“Cruz has made many enemies among establishment Republicans, with Lindsey Graham going on a massive rant about what it would take for him to hold his nose and vote for the Texan.”
With the exit of Rubio from the race, then, Kasich would seem to be the only hope left for moderate establishment Republicans—which is to say that the case would seem to be almost hopeless. Trump is probably going to be the Republican presidential candidate come November; but even if Cruz were to somehow beat him, this itself would be little more than cold comfort to many Republicans.
Implications for November
The above analysis strongly suggests in the general presidential election in November, Americans will see a contest between Clinton on the Democratic side and Trump on the Republican side. Some commentators have argued that if this will be the case, then after the March 15th primaries, it is almost safe to conclude that Clinton will be the next president of the United States.
This is for the simple reason that it is still almost impossible to believe in the actual electability of Trump to the post of president of the United States. As Cassidy has acidly put it:
“Should Trump be confirmed as the G.O.P. presidential nominee, we can expect more lies, more deceit, and more viciousness. Unless something very unexpected happens, it will be up to Hillary Clinton to keep him out of the White House” (paragraph 10).
The implication is that she will get this job done, insofar at least the simple majority of Americans either cannot or will eventually stop wanting to put up with Trump’s consistent vitriol.
On the other hand, it is worth remembering that the rise of Trump thus far to the status of Republican presidential frontrunner has already been stranger than fiction, and that the pundits have been proven wrong time and again in their predictions that Trump has in fact reached the height of his powers, and that his campaign will fizzle out any moment now.
Pundits have been saying this for months; and they have consistently been forced to change their assessments, due to the simple and obvious populist support that Trump enjoys within the nation. If the pundits have been wrong thus far, then it is unclear whether they could also be wrong about the idea that Trump could in fact never achieve the White House itself. Going by his precedent thus far, the suggestion can be made that Clinton should by no means get complacent, and that if he is matched against Trump for the general election, she should surely treat Trump has a worthy (if implausible) adversary.
A third-party candidate?
If the main contest in November will be between Clinton and Trump, it is possible that a third-party candidate may emerge who could produce significant effects on the general election as a whole. This is due to the fact that there are many honest conservatives within the historical Republican Party who could never bring themselves to support Trump, and who may well choose to defect from their own Party and field their own candidate in the event that Trump does in fact become the Republican presidential candidate.
Goldmacher, for instance, has pointed out that
“three influential leaders of the conservative movement have summoned other top conservatives for a closed-door meeting Thursday in Washington, D.C., to talk about how to stop Donald Trump and, should he become the Republican nominee, how to run a third-party ‘true conservative’ challenger in the fall” (paragraph 1).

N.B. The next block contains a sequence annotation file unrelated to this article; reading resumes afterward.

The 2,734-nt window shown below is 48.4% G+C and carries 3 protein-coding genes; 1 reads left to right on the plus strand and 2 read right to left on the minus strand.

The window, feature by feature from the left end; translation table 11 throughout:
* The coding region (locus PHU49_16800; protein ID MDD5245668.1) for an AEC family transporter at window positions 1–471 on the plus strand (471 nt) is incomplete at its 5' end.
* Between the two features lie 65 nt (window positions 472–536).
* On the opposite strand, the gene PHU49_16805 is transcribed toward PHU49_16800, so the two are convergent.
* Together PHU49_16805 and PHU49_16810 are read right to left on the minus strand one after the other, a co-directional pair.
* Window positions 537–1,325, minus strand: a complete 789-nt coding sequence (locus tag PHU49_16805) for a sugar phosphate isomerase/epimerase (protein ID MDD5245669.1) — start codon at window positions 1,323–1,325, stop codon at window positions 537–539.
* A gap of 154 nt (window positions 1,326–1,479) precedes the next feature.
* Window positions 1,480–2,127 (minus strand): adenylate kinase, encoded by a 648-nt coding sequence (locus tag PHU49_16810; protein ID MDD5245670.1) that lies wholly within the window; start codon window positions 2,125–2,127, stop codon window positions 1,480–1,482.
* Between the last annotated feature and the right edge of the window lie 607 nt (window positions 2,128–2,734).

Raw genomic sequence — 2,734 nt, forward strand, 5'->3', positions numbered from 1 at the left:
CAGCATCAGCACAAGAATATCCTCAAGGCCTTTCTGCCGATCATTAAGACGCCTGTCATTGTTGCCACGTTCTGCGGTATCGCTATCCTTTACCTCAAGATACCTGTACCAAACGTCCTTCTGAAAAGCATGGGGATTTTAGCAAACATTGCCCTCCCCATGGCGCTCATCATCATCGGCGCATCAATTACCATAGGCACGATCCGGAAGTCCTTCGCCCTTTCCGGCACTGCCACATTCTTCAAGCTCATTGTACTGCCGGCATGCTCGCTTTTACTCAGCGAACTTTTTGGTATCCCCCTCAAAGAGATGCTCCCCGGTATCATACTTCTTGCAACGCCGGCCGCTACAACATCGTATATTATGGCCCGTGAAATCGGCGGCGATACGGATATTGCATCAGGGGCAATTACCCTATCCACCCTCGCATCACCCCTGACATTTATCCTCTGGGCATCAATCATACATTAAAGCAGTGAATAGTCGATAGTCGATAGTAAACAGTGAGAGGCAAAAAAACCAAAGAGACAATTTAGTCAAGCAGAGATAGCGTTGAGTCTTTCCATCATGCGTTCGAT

This move would be based on the perception among real conservatives that Trump does not represent them and has nothing to do with what they actually believe in.
This such a third-party candidate were to emerge, then this would almost certainly have the effect of throwing the general election to Clinton. This is due to the fact that given the nature of the American political system, two presidential candidates who are relatively closer to each other will end up strengthening the one who is further away from them, due to the fact that they would split the vote of their own natural constituency.
For example, when Gore lost the presidency to Bush, some commentators blamed Nader, due to the fact that he was closer to Gore and thus drew crucial votes away from Gore. Similarly, if a third-party, true conservative candidate were to enter the field, then he would essentially split the Republican vote; and that split Republican vote would be incapable of matching up to the unified Democratic vote in favor of Clinton. In short, the very presence of a true conservative candidate would likely spell the end of any possibility of Trump actually becoming the next president of the United States.
In summary, the present essay has consisted of a discussion of the results and implications of the March 15th presidential primaries. The main point that has emerged here is that the current frontrunners on both the Democratic and the Republican sides have consolidated their success and momentum, with the result that it now seems very likely that come November, the contest presidential contest will be between Clinton and Trump. This also probably means that Clinton will be the next president of the United States, especially a third-party candidate enters the fray. However, given how unexpectedly successful Trump has been thus far, it would clearly be wise to not underestimate him.
Ball, Molly. “The Final Stage of Republican Grief.” The Atlantic. 16 Mar. 2016. Web. 16 Mar. 2016. .
Cassidy, John. “Hillary Clinton versus Donald Trump: The Battle Ahead.” New Yorker. 16 Mar. 2016. Web. 16 Mar. 2016. .
Cohen, Micah. “What Happened in the March 15 Primaries.” FiveThirtyEight. 15 Mar. 2016. Web. 16 Mar. 2016. .
Dovere, Edward-Isaac. “Bernie’s Longshot Victory Strategy.” Politico. 16 Mar. 2016. Web. 16 Mar. 2016. .
Goldmacher, Shane. “Top Conservatives Gather to Plot Third-Party Run against Trump.” Politico. 15 Mar. 2016. Web. 18 Mar. 2016. .
Phillip, Abby. “Hillary Clinton Wins Missouri, Securing a Clean Sweep of Tuesday’s Primaries.” Washington Post. 17 Mar. 2016. Web. 18 Mar. 2016. .
Zettin, Matthew, and McKay Coppins. “Marco Rubio Drops Out of Presidential Race.” BuzzFeed. 15 Mar. 2016. Web. 16 Mar. 2016. .